Martyrdom is the opposite of suicide. A suicidal person thinks they have nothing left to lose. A martyr probably feels that he has everything to lose and everything to gain. As G. K. Chesterton pointed out, Christianity has a bad history when it comes to a lack of compassion on people who commit suicide--yet it loves martyrs. While there should be compassion to suicidal people, particularly now the more we understand about mental illness, Chesterton is at least able to understand why there is such a cold shoulder given: Suicidal people hate life, martyrs love life.
The danger can come in when you follow any strain of theology too far and get too literal with it. It is easy to start off and say that "God is the souce of all goodness" and end up saying that logically speaking, if that is true then all creation must be a totally depraved place with no goodness in it. Well, God said that creation is good, too. Is it good because God flows in and through it, or does it have instrinsic goodness in it? It is hard to say and various theologies take that in different directions. Somehow a love of God is tied to a love of life. Somehow loving God and loving neighbor become the foundation of Christianity, and perhaps they are not two separate guidelines but actually one expression. Somehow charity and good deeds are tied to religion, somehow, deep down, we know this.
ADDED LATER: Another way to look at it is that the person in the song won't let the fear of jail imprison them. Sometimes the very threat of being in jail is enough to paralyze people and cause them to back down out of fear. The person in the song refuses to let their spirit be chained like that--imprison the body if you can, but the spirit will always be free! Hang him on the cross, if you can, but his spirit will rise!
Wednesday, December 2, 2009
What a tragic waste it was that they had to drain their economic and intellectual reserves just forcing all their citizens to stay in their country and maintain obsessive censorship of speech. Checkpoints, endless scrutiny of the citizenry, what a shame. Not only was it a colossal humanitarian disaster, but it was also unnecessary and, in fact, counter productive of the very goals they were trying to achieve.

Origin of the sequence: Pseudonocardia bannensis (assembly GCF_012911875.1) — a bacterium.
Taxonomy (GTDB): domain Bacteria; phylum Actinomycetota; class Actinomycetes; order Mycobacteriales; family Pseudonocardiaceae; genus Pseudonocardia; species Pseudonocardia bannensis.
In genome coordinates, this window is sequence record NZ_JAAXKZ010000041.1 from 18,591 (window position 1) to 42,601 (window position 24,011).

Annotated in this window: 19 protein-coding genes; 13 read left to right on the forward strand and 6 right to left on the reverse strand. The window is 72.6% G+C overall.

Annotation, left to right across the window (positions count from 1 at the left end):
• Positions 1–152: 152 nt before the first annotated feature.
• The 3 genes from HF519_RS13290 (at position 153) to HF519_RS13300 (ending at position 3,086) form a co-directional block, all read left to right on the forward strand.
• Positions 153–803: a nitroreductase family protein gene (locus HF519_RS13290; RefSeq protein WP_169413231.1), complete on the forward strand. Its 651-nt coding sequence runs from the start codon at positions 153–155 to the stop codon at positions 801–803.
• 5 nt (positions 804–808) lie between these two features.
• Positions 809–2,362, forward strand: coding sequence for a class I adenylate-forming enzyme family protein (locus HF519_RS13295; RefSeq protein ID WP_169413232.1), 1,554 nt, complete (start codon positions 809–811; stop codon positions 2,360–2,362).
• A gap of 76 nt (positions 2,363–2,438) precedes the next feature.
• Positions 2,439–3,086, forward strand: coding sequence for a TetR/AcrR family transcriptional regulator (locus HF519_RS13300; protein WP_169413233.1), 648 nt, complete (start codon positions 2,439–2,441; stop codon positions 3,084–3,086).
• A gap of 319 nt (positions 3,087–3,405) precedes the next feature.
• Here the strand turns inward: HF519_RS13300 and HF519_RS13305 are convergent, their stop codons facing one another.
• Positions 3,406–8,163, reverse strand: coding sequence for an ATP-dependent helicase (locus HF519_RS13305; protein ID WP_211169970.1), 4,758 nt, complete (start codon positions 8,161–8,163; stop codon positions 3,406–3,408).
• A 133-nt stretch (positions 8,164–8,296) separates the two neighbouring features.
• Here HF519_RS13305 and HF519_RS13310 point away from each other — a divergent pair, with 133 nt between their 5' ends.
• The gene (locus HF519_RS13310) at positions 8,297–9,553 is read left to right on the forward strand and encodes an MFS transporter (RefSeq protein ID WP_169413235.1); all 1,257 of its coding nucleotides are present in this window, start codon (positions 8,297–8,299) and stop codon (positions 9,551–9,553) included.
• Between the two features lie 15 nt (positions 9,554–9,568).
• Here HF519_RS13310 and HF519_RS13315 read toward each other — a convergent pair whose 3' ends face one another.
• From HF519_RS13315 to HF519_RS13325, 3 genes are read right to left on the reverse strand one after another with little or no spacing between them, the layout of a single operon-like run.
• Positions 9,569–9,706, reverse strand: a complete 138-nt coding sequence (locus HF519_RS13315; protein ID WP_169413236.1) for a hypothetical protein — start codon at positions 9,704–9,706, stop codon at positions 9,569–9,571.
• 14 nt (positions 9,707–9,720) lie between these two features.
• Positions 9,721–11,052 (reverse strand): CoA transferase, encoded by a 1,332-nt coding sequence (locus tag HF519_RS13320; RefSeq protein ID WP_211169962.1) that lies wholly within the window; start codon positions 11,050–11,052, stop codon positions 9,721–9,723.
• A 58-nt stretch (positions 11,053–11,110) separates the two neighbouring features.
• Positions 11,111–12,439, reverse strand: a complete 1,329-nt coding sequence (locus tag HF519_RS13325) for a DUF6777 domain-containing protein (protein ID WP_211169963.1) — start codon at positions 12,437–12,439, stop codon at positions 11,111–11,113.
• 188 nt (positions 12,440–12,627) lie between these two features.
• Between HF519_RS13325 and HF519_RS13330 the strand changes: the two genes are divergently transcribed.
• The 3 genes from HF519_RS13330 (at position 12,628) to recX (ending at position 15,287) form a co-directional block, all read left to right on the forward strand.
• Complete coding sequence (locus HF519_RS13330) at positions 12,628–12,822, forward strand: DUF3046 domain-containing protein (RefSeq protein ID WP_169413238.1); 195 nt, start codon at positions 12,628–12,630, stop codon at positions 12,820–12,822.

The more you let something go, the more you have it.
In America, we knew better. The more freedom you have, the more benefits. Our citizens can pretty much go where they want and say what they want, and we are stronger for it--not weaker. We used to shake our heads at the former USSR. They just didn't get it. No surprise that the system ultimately crumbled
But don't think for one minute that that same knee-jerk reaction out of fear isn't always still present in America. It goes back to that fundamental struggle of love and openness versus fear and control. Many people feel that the only way to arrive at a goal is to forcibly control others--the only way to have national security is to silence all opposition, the only way to be prosperous is to oppress all the competition.
Business needs to be reminded of this every day. Business thought that the whole system would fall apart if we had child labor laws. Turns out business prospered.
Business thought that the world would come to an end if we had labor unions. Turns out now that we all miss the days when daddy went to work at a union factory shop and made enough money for mommy to stay home with the kids.
Business thought that capitalism itself would be ground to its knees if they had to be accountable to safety standards. Turns out they did just fine and we have a lot more healthier people to show for it.
Business thought that the 40-hour workweek would be the end of life itself. Turns out it was a new beginning.